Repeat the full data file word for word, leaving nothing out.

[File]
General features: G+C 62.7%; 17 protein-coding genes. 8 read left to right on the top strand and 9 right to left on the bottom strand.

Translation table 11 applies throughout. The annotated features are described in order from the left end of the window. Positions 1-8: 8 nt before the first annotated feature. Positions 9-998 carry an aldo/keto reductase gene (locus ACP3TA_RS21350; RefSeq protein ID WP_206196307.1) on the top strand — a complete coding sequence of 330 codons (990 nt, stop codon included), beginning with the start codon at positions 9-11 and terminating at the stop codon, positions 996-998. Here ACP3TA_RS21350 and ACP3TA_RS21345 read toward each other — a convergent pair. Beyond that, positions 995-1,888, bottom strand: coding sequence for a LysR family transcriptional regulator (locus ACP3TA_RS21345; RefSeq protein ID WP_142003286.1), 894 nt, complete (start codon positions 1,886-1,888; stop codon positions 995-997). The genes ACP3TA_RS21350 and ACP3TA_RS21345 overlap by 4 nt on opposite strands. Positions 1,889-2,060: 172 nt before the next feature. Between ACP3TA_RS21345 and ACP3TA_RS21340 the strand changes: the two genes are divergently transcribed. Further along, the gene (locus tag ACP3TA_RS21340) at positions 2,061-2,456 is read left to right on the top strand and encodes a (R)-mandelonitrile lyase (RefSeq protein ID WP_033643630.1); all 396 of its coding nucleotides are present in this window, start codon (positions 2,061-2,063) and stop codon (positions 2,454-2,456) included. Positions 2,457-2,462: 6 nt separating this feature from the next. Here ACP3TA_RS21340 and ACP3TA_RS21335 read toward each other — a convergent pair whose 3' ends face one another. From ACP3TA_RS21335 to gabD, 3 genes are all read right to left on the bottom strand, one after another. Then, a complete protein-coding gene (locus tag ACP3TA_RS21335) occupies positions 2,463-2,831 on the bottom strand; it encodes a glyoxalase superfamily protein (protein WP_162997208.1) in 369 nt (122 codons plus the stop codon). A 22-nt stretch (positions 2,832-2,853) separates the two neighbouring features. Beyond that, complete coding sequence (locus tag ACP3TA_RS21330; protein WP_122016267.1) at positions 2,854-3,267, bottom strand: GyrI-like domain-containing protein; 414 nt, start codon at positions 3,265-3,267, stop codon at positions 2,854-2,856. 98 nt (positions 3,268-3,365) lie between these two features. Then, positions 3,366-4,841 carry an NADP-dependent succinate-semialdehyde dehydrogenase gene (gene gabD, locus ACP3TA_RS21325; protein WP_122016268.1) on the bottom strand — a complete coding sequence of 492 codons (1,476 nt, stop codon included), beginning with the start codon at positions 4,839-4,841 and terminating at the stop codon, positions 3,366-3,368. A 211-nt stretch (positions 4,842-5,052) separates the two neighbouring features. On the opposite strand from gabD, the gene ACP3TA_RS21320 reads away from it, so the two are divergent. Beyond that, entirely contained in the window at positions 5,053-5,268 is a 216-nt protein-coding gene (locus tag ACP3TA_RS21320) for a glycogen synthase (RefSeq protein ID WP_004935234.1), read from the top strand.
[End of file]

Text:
General features: G+C 62.7%; 17 protein-coding genes. 8 read left to right on the top strand and 9 right to left on the bottom strand.

Translation table 11 applies throughout. The annotated features are described in order from the left end of the window. Positions 1-8: 8 nt before the first annotated feature. Positions 9-998 carry an aldo/keto reductase gene (locus ACP3TA_RS21350; RefSeq protein ID WP_206196307.1) on the top strand — a complete coding sequence of 330 codons (990 nt, stop codon included), beginning with the start codon at positions 9-11 and terminating at the stop codon, positions 996-998. Here ACP3TA_RS21350 and ACP3TA_RS21345 read toward each other — a convergent pair. Beyond that, positions 995-1,888, bottom strand: coding sequence for a LysR family transcriptional regulator (locus ACP3TA_RS21345; RefSeq protein ID WP_142003286.1), 894 nt, complete (start codon positions 1,886-1,888; stop codon positions 995-997). The genes ACP3TA_RS21350 and ACP3TA_RS21345 overlap by 4 nt on opposite strands. Positions 1,889-2,060: 172 nt before the next feature. Between ACP3TA_RS21345 and ACP3TA_RS21340 the strand changes: the two genes are divergently transcribed. Further along, the gene (locus tag ACP3TA_RS21340) at positions 2,061-2,456 is read left to right on the top strand and encodes a (R)-mandelonitrile lyase (RefSeq protein ID WP_033643630.1); all 396 of its coding nucleotides are present in this window, start codon (positions 2,061-2,063) and stop codon (positions 2,454-2,456) included. Positions 2,457-2,462: 6 nt separating this feature from the next. Here ACP3TA_RS21340 and ACP3TA_RS21335 read toward each other — a convergent pair whose 3' ends face one another. From ACP3TA_RS21335 to gabD, 3 genes are all read right to left on the bottom strand, one after another. Then, a complete protein-coding gene (locus tag ACP3TA_RS21335) occupies positions 2,463-2,831 on the bottom strand; it encodes a glyoxalase superfamily protein (protein WP_162997208.1) in 369 nt (122 codons plus the stop codon). A 22-nt stretch (positions 2,832-2,853) separates the two neighbouring features. Beyond that, complete coding sequence (locus tag ACP3TA_RS21330; protein WP_122016267.1) at positions 2,854-3,267, bottom strand: GyrI-like domain-containing protein; 414 nt, start codon at positions 3,265-3,267, stop codon at positions 2,854-2,856. 98 nt (positions 3,268-3,365) lie between these two features. Then, positions 3,366-4,841 carry an NADP-dependent succinate-semialdehyde dehydrogenase gene (gene gabD, locus ACP3TA_RS21325; protein WP_122016268.1) on the bottom strand — a complete coding sequence of 492 codons (1,476 nt, stop codon included), beginning with the start codon at positions 4,839-4,841 and terminating at the stop codon, positions 3,366-3,368. A 211-nt stretch (positions 4,842-5,052) separates the two neighbouring features. On the opposite strand from gabD, the gene ACP3TA_RS21320 reads away from it, so the two are divergent. Beyond that, entirely contained in the window at positions 5,053-5,268 is a 216-nt protein-coding gene (locus tag ACP3TA_RS21320) for a glycogen synthase (RefSeq protein ID WP_004935234.1), read from the top strand.